How to stop sophisticated ransomware attacks
The number and frequency of ransomware cyberattacks are growing every year. The European Union Agency for Cybersecurity (ENISA) recorded a 150% increase in 2020 alone and, as of last year, ransomware attacks have become the number one threat. Added to this, the recovery costs and downtime incurred can be up to 10 to 15 times higher than the ransom demanded by cybercriminals. The figures cited above are just some of the key facts and findings revealed by WatchGuard's new eBook Escape the Ransomware Maze.
The publication also describes how hackers today deploy sophisticated tactics to evade traditional ransomware detection measures and take advantage of commonly used processes to break into systems. The criminals move laterally through the network looking for data theft and encryption opportunities. Once they get what they need, they threaten to sell or leak the exfiltrated data or authentication information if a ransom is not paid. The e-Book sets out the steps malicious cyber actors usually follow to achieve this goal:
Hackers gain access to the organization using one of the following attack vectors: password theft, brute force, software vulnerabilities, or phishing.
Once they have gained initial access to the network, attackers will attempt to find key identities within the organization to obtain access credentials that will allow them to continue to advance, thus circumventing traditional cybersecurity measures.
After the intrusion, they use several tools to carry out the cyberattack. They either enter with malware containing a package with all the necessary tools or download any tools they need by establishing communication with a command-and-control server once inside the system.
In the final stage of the cyberattack, once the ransomware has already been downloaded and installed on the system, it starts doing what it was designed to do. It will attempt to disable cybersecurity measures and try to extract sensitive data, destroy backup copies and, finally, disable the systems and encrypt the organization's data.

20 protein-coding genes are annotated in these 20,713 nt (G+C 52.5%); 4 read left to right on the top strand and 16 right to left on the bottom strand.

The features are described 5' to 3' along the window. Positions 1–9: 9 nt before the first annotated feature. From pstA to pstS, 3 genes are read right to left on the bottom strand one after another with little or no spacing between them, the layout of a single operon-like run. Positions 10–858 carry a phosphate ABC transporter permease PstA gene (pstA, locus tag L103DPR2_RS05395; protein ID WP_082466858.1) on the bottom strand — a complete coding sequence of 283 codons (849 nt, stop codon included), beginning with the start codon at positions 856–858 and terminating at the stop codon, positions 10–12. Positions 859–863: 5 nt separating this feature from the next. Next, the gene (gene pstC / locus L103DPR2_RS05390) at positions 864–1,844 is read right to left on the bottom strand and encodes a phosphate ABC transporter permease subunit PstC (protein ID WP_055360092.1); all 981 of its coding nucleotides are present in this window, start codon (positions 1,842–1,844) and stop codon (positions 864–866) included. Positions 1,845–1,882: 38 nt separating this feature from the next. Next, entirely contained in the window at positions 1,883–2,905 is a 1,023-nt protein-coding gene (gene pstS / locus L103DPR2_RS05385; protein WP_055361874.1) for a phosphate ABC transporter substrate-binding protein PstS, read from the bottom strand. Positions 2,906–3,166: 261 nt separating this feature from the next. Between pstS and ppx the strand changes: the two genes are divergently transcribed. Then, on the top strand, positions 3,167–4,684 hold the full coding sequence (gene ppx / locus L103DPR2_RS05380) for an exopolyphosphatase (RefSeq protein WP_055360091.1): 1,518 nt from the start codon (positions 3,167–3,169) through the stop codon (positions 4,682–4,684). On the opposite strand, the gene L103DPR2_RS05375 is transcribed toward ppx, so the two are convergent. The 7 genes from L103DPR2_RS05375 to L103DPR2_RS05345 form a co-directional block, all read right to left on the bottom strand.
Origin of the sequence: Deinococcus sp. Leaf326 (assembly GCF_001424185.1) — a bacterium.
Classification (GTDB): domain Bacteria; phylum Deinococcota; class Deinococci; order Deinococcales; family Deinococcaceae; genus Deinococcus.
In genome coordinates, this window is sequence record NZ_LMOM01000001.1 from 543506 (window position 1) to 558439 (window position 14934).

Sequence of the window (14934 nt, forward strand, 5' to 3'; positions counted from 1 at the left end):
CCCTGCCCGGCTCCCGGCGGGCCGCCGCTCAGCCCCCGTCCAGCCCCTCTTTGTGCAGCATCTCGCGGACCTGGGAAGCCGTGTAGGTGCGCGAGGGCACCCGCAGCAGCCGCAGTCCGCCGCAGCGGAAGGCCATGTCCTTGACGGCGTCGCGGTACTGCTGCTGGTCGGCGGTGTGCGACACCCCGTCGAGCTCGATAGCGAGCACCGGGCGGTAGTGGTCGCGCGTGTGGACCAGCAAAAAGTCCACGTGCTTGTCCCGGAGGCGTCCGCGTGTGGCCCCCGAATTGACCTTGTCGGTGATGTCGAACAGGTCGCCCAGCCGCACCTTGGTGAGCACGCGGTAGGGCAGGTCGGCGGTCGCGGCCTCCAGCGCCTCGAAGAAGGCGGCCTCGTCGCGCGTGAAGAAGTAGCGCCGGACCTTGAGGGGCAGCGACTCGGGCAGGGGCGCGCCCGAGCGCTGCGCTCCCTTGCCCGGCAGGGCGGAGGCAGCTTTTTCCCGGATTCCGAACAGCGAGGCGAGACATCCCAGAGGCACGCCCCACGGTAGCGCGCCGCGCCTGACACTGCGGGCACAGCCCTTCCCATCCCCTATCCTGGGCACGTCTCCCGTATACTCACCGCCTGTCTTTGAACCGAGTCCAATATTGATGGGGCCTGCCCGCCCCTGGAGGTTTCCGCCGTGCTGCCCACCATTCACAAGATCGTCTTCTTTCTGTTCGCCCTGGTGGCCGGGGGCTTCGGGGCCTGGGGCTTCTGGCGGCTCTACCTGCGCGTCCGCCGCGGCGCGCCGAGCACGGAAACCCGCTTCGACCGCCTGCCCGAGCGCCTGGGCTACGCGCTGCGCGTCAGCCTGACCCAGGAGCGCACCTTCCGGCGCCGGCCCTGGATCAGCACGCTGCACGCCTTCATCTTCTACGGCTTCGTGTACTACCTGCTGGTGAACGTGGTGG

Given these dangers, how can organizations thwart ransomware cyberattacks that use increasingly sophisticated techniques, occur more frequently, and can evade traditional cybersecurity solutions with astonishing ease? The eBook answers this question by proposing several best practices, such as implementing protected backups separate from the organization's connected network, ensuring third-party systems and software are fully updated with the latest patches, and managing passwords and access permissions effectively within the organization.
But it also warns that although these measures are preventive, they are not infallible and need to be combined with a comprehensive cybersecurity solution that can detect and respond to advanced threats of this nature. This solution must incorporate technologies that focus on a zero-trust model and base their capabilities on protection, detection, and response at the endpoint, helping reduce the attack surface by patching known vulnerabilities. It also needs to run identity management through multi-factor authentication (MFA), anti-phishing, anti-exploit, anti-tampering functionalities, and an automatic classification service for processes and applications, together with a threat hunting service, so that sophisticated threats can be detected proactively.